When the UK voted to leave the EU, many people had queued outside the polling booths as the heavens opened to Shakespearian thunder and rain. They had listened for the best part of two years before and during an intensely fought referendum campaign to their rulers supported by rich and powerful international friends, warning about the economic disasters that would befall them if they dared to leave. The same message had been pumped over the airwaves in the ‘semi-public’ BBC, in the government’s mailshots to every household across the country, and in great and imposing official reports, forecasts and analyses by the treasury, the bank of England and the lobbies for big international business and the banks. All of these appeared to have gone beyond what would normally be allowed under election law. The message was stark. Leaving the EU and the protections of the Single Market and the Customs Union would lead to an economic Armageddon. The people considered what they were told. And, having listened, patiently and quietly, they queued to cast their vote. They voted to leave.
This week, the refusal by parliament and government to recognise that their authority comes from the voters has led to the humiliation of the 5th richest economy in the world, the supplicant of the EU 27, now about to fall into recession.
MPs in all parties, barring around a third of the Conservatives, a handful of Labour and the DUP, have brought the greatest parliament in the world to its knees, through duplicitous attempts to overturn the referendum result. They now believe they are in sight of forcing voters to accept what a majority of them deliberately chose to leave. The various ‘fixes’ on which MPs are intent involve huge swathes of the British economy staying under EU law and being subject to the ECJ – whether in the Customs Union championed by Mr Corbyn and his ‘concerned’ Labour MPs or in the European Economic Area (the Customs Union and the Single Market) the Norway Option, championed by the Tory and Blairite remain MPs, both of which would leave the UK under swathes of UK law, or Mrs May’s deal from which there would be no escape – a customs union by the back door and Northern Ireland sacrificed to the Single Market. For a large group of Conservative, DUP and some Labour MPs, there is another way, the Malthouse compromise to exit formally on 29 March, but in practice stay under the EU as now, temporarily, to avoid the turbulence of a sudden exit, for the period of the transition, sacrificing sovereignty in the short term, for the long term gain of freedom, the freedom for which people voted. It says oodles for the character of Britain’s MPs, that this compromise, which respects the authority of voters, has not been seriously considered by Opposition parties or Mrs May’s government.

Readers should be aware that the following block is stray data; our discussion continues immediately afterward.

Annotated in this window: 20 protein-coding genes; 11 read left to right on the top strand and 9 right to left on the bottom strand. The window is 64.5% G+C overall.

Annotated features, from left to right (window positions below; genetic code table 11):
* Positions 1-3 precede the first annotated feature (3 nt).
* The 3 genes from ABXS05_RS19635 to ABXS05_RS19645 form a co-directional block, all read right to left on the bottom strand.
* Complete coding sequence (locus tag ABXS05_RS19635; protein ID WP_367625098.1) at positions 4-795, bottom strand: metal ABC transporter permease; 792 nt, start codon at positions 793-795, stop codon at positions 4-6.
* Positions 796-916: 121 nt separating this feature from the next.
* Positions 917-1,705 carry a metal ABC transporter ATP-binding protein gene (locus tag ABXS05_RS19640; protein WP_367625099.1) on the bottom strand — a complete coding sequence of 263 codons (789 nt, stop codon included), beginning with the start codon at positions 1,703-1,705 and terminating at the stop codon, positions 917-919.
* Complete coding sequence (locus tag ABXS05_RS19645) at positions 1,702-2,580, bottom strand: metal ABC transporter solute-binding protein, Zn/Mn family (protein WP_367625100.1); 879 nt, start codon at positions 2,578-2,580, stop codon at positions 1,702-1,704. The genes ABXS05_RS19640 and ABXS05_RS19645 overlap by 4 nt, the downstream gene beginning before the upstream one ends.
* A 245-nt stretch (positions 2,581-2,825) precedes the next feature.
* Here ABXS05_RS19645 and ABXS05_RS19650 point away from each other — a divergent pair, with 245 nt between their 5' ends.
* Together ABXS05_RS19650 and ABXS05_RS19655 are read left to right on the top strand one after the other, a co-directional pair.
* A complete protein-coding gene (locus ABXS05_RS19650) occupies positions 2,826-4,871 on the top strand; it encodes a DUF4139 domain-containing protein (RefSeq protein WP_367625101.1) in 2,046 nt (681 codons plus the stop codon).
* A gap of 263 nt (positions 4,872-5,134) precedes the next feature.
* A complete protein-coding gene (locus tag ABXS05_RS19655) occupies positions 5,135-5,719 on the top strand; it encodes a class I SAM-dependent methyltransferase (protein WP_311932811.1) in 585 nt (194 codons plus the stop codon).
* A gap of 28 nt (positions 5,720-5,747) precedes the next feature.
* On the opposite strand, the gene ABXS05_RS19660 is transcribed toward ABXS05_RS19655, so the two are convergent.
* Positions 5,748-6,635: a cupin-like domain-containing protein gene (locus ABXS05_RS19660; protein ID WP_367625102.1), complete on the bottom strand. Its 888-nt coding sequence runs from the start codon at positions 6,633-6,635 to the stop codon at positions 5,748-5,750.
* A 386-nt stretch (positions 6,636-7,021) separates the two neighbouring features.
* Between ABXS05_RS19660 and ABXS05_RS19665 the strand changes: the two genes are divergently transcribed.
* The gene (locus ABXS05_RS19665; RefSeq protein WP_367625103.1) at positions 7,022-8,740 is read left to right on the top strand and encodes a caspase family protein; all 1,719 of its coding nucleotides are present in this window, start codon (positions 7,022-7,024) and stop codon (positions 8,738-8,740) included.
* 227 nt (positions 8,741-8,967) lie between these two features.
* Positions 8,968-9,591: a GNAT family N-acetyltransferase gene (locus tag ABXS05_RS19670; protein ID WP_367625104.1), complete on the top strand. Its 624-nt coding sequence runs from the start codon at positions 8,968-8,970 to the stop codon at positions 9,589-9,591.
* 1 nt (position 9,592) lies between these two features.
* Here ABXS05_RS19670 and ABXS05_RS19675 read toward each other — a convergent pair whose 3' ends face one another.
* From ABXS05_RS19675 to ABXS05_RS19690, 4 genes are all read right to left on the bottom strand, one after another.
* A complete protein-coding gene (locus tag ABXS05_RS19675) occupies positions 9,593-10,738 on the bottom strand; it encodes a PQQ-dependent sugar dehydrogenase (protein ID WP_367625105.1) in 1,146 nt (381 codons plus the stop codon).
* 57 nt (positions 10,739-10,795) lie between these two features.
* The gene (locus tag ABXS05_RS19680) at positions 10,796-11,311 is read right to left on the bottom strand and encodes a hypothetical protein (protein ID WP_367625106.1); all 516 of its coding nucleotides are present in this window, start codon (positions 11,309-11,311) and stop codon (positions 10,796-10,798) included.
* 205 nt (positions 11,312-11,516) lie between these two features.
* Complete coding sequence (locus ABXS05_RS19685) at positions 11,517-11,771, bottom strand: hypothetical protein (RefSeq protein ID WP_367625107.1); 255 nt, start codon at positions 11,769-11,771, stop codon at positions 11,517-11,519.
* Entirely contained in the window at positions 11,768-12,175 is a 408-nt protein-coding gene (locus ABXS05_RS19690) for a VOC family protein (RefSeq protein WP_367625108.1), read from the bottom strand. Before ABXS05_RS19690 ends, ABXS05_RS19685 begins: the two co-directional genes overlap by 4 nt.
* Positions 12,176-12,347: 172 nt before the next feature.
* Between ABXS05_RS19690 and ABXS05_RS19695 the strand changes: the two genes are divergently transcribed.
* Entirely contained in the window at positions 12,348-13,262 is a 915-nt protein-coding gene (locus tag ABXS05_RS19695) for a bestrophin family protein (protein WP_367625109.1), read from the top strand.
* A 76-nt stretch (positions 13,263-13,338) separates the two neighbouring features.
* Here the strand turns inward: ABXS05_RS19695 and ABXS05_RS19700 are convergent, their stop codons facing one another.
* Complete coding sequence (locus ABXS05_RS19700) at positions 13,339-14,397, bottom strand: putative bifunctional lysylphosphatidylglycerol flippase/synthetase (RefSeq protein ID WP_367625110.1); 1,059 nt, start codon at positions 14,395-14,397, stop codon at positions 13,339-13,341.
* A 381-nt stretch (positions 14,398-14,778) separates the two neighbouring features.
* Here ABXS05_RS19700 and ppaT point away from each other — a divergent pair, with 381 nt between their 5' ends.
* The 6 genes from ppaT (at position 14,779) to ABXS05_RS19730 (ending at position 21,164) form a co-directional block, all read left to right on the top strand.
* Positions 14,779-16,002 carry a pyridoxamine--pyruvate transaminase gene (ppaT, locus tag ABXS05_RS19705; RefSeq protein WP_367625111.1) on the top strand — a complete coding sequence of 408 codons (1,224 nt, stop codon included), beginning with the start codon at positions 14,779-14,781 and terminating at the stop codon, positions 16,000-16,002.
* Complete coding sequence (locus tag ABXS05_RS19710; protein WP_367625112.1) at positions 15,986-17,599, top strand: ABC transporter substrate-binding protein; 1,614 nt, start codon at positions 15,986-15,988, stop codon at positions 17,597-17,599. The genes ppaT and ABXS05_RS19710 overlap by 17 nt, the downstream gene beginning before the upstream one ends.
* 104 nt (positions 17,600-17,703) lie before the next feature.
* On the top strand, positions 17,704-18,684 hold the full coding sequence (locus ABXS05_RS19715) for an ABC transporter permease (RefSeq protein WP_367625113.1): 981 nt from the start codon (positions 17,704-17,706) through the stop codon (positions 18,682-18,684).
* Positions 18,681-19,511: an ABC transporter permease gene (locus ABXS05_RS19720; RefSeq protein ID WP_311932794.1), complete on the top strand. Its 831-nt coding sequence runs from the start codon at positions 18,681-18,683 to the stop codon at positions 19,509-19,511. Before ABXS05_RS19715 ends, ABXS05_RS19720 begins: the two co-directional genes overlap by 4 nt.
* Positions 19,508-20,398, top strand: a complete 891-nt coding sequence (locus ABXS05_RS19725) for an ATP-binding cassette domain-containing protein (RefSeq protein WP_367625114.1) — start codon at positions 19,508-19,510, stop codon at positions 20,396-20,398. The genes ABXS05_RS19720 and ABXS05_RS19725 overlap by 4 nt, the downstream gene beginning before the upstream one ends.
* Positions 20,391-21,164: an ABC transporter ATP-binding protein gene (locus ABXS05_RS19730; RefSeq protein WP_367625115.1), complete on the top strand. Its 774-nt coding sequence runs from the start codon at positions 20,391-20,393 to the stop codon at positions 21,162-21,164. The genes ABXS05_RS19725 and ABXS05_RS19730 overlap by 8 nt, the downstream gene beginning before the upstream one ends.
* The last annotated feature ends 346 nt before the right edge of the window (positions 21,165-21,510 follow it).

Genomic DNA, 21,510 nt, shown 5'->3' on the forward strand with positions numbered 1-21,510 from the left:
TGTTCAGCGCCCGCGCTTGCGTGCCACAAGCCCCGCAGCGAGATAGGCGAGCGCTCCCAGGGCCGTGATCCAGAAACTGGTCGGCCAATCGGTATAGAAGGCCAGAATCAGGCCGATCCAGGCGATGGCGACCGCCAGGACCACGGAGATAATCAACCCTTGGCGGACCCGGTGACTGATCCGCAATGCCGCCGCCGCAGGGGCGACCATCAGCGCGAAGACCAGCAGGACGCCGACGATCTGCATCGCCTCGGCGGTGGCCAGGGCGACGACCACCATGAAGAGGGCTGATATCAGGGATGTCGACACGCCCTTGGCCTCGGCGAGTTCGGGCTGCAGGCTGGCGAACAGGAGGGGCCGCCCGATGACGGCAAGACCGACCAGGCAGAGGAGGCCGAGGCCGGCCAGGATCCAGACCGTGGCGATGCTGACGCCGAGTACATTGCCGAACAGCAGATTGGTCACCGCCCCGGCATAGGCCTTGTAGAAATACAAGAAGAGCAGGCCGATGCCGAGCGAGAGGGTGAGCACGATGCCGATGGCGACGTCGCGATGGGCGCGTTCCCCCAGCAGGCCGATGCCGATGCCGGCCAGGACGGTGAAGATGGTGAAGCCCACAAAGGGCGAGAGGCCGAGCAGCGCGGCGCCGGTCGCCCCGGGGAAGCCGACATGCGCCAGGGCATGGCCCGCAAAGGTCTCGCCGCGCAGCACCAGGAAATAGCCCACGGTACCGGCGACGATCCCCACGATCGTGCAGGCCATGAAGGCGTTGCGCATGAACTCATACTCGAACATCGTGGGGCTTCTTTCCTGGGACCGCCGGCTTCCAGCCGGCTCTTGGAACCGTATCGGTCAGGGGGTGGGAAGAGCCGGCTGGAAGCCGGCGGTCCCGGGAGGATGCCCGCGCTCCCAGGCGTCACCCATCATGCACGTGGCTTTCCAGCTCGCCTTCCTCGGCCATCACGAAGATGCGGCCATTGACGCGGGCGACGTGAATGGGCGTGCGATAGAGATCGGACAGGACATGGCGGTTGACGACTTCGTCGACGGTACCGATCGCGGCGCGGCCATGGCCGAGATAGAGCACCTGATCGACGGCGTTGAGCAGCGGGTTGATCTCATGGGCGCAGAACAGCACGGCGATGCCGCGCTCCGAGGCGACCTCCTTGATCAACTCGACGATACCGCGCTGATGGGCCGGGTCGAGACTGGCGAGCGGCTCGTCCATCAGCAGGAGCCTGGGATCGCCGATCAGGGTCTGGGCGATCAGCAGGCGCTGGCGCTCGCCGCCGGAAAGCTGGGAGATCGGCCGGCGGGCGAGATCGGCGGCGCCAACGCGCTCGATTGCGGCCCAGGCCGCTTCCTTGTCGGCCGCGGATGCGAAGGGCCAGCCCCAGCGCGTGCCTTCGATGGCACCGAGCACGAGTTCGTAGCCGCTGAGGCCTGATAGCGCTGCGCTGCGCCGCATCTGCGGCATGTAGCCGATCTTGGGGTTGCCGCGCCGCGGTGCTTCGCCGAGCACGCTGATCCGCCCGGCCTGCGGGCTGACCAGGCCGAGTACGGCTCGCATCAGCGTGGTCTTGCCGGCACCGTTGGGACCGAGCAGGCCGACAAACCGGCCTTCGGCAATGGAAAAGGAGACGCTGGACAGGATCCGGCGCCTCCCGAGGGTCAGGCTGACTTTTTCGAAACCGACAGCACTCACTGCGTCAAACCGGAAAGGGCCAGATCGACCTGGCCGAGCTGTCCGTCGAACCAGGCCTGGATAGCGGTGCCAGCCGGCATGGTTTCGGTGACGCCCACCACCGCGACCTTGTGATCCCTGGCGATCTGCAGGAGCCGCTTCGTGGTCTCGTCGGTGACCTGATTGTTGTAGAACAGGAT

The MPs’ unconstitutional behaviour, to which Jonathan Clark draws attention today, is of a piece with that of their government. Time and again, the prime minister has broken the rules of collective cabinet responsibility in the hope of driving through ‘her’ deal. The first attempt was the July Chequers ‘agreement’, on which she had not consulted the ministers of the crown, who were locked into her official country residence and obliged to agree or resign. The second attempt was made with the Withdrawal Agreement, brought back from Brussels, and like its Chequers predecessor, concealed until the eleventh hour from the very ministers who would be answerable to parliament and voters for it. They were then summoned individually to look at the 585 pp. document under lock and key in No. 10, it seems, without the right to consult more widely, before being asked to rubber stamp it at the cabinet. The chaos that has ensued is partly down to the refusal to observe the rule of collective cabinet responsibility. But it is also the result of the failure by government ministers to recognise their and the government’s authority to act is derived from the voters, and their failure to recommend a withdrawal plan that reflects the vote.
In better days, when the Conservative Party governed successfully, its prime ministers recognised where their authority came from. Their task involved leading their country in protecting the freedoms for which Britain was the symbol. It involved reminding the MPs of that fact – that it was the people who put them in Westminster, and the people who would remove them; and of explaining that parliament had a ‘sacred trust’ to preserve the freedoms for which it stood surety. In those days there was no mystery what such freedom meant. It meant the right of the people of this country, not its parliament, not its government, to decide by whom, and under what laws, they were governed. Until both parliament and government recognize the electorate’s authority, and submit to it rather than that of the EU, the UK will be badly, or not at all, governed.